Although he insisted he had a good relationship with Mr Justin Trudeau, just days after leaving in disarray a G-7 summit the Canadian prime minister had hosted, Mr Trump took another dig at him, saying the U.S. had a big trade deficit with Canada and that "a little balance" was needed.
The insults were supposedly a response to the post-G7 news conference in which Trudeau repeated his diplomatic criticism of Trump's steel and aluminum tariffs and said he would stand up for Canadians.
Normally a conciliatory, charming figure, Justin Trudeau is being forced to transform himself into a kind of "Captain Canada" in order to fight a trade war with Donald Trump that has the potential to be as destructive as it is surprising.
He called on Trudeau to apologise to Trump. For instance, Trump's steel and aluminum tariffs are expected to cause a drag on United States economic growth and result in a net loss of American jobs. He didn't specify what he considered false about Trudeau's statements.
Navarro's willingness to walk back his outburst marked a departure from the Trump administration's never-say-you're-sorry approach to political crises.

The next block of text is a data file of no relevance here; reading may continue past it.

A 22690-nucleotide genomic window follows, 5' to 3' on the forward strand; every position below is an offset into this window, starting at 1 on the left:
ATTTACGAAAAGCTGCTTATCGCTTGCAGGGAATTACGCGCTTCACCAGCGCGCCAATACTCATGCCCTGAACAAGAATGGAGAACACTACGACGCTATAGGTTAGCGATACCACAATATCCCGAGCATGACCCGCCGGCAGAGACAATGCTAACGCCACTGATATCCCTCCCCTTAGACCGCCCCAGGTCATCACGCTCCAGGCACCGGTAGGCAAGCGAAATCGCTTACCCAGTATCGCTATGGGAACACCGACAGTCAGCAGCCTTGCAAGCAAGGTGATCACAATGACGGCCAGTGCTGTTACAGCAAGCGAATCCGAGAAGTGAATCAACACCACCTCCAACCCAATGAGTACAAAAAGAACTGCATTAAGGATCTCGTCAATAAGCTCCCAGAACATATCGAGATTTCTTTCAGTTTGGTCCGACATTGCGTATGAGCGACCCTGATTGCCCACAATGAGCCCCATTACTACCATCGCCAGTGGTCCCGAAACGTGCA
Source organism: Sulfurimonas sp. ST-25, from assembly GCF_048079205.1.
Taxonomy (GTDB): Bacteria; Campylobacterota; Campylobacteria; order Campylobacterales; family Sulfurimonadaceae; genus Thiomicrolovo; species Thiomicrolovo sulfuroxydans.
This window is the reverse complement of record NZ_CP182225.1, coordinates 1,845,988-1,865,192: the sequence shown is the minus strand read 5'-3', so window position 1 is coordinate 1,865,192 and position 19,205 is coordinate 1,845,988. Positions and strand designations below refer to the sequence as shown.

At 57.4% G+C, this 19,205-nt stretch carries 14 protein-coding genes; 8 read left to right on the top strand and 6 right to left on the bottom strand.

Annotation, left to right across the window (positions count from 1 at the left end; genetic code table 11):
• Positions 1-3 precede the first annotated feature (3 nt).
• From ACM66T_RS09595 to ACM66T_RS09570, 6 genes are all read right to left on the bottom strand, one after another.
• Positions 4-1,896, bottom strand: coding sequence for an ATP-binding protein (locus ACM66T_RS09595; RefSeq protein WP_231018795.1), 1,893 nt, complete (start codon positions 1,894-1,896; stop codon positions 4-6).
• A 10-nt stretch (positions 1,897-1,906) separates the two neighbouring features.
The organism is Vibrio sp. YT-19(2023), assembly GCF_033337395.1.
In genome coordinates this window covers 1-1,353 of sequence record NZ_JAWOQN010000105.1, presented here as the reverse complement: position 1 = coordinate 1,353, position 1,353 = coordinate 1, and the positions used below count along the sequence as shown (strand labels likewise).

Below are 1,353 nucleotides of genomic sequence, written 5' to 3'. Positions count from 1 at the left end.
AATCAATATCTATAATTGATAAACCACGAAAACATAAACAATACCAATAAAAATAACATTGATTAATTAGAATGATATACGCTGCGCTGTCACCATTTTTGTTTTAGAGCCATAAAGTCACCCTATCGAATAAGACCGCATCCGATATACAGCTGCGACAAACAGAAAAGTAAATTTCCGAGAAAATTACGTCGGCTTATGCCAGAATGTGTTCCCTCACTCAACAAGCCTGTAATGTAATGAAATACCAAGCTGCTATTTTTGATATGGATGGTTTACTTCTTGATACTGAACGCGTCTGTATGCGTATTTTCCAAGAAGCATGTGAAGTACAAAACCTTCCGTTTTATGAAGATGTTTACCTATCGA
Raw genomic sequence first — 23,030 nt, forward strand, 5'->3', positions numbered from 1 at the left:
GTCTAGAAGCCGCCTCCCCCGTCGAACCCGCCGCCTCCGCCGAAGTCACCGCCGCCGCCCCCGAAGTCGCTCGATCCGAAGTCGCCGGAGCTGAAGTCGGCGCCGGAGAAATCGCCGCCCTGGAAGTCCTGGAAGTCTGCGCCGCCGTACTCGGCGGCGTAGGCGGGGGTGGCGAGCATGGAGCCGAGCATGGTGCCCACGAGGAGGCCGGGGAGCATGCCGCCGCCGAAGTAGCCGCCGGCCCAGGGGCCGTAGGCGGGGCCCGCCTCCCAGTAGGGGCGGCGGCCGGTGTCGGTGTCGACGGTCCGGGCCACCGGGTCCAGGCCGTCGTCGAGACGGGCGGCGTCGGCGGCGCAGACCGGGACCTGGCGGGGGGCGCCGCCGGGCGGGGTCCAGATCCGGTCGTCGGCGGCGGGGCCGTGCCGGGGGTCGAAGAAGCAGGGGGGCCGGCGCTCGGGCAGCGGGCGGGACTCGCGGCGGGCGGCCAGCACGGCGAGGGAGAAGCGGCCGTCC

After summit, Trump announces halt to US-SKorea 'war games'
Graphologist Koo Bon-jin said Mr Kim's signature suggested an ambitious man who is "intuitive, rather than rational and logical". Most of us realize that the hysterical anti-Trump resistance has difficulty keeping its talking points straight.
However, the G7 summit was overshadowed by United States president Donald Trump's trade policy to impose tariffs on metals to EU, Canada and Mexico together with the fact that he left before the official climate talks begin showing his distinct stance to drop off the Paris agreement.
Kudlow's comments were quickly followed by Director of the White House National Trade Council Peter Navarr, who said there is a "special place in hell" reserved for anyone who double-crosses Trump.
As Canada teeters on the brink of a potential trade war with the United States, the Trudeau government has adopted the same motto invoked by the British as they braced for the Second World War: Keep calm and carry on.
He made the apology - something that former US ambassador to Canada Bruce Heyman, among others, was demanding that he do - during a Wall Street Journal event today in Washington. "Our Tariffs are in response to his of 270% on dairy!"
"I had a good relationship with Justin Trudeau, I really did".
That means Canadian stores shelves look a lot like United States shelves, and Canadians drink Starbucks while wearing Nikes, talking on their iPhones and munching Doritos.
And Roland Paris, a former foreign policy adviser to Trudeau, jabbed at Trump on Twitter: "Big tough guy once he's back on his airplane". Trudeau stuck our president in the back.
That's not a problem if you think we don't need allies, because they're all going to hell anyway.